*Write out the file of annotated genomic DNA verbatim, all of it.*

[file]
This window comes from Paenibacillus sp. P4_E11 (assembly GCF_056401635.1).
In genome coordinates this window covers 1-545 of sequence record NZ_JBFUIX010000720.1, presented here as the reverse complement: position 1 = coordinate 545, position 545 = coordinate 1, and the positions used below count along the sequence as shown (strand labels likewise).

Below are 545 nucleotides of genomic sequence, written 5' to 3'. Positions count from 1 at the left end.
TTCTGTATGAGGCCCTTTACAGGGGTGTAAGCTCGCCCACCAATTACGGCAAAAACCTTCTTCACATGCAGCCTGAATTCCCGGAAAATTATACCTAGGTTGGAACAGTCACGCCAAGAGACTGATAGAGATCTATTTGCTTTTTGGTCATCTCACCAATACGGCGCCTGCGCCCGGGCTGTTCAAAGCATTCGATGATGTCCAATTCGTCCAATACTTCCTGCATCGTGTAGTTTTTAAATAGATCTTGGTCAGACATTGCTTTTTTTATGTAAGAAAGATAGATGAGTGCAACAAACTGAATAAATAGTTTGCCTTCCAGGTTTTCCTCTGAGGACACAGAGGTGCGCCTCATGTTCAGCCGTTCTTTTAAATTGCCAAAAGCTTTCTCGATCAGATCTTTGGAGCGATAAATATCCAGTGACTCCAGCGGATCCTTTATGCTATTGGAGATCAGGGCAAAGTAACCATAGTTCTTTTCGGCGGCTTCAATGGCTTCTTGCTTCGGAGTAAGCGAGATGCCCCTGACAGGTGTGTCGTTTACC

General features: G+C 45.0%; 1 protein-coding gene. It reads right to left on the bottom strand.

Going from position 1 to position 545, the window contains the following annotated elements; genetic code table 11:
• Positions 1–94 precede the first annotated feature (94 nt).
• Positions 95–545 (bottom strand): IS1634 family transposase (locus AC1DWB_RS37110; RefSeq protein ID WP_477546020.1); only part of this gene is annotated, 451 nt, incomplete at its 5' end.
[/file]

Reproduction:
This window comes from Paenibacillus sp. P4_E11 (assembly GCF_056401635.1).
In genome coordinates this window covers 1-545 of sequence record NZ_JBFUIX010000720.1, presented here as the reverse complement: position 1 = coordinate 545, position 545 = coordinate 1, and the positions used below count along the sequence as shown (strand labels likewise).

Below are 545 nucleotides of genomic sequence, written 5' to 3'. Positions count from 1 at the left end.
TTCTGTATGAGGCCCTTTACAGGGGTGTAAGCTCGCCCACCAATTACGGCAAAAACCTTCTTCACATGCAGCCTGAATTCCCGGAAAATTATACCTAGGTTGGAACAGTCACGCCAAGAGACTGATAGAGATCTATTTGCTTTTTGGTCATCTCACCAATACGGCGCCTGCGCCCGGGCTGTTCAAAGCATTCGATGATGTCCAATTCGTCCAATACTTCCTGCATCGTGTAGTTTTTAAATAGATCTTGGTCAGACATTGCTTTTTTTATGTAAGAAAGATAGATGAGTGCAACAAACTGAATAAATAGTTTGCCTTCCAGGTTTTCCTCTGAGGACACAGAGGTGCGCCTCATGTTCAGCCGTTCTTTTAAATTGCCAAAAGCTTTCTCGATCAGATCTTTGGAGCGATAAATATCCAGTGACTCCAGCGGATCCTTTATGCTATTGGAGATCAGGGCAAAGTAACCATAGTTCTTTTCGGCGGCTTCAATGGCTTCTTGCTTCGGAGTAAGCGAGATGCCCCTGACAGGTGTGTCGTTTACC

General features: G+C 45.0%; 1 protein-coding gene. It reads right to left on the bottom strand.

Going from position 1 to position 545, the window contains the following annotated elements; genetic code table 11:
• Positions 1–94 precede the first annotated feature (94 nt).
• Positions 95–545 (bottom strand): IS1634 family transposase (locus AC1DWB_RS37110; RefSeq protein ID WP_477546020.1); only part of this gene is annotated, 451 nt, incomplete at its 5' end.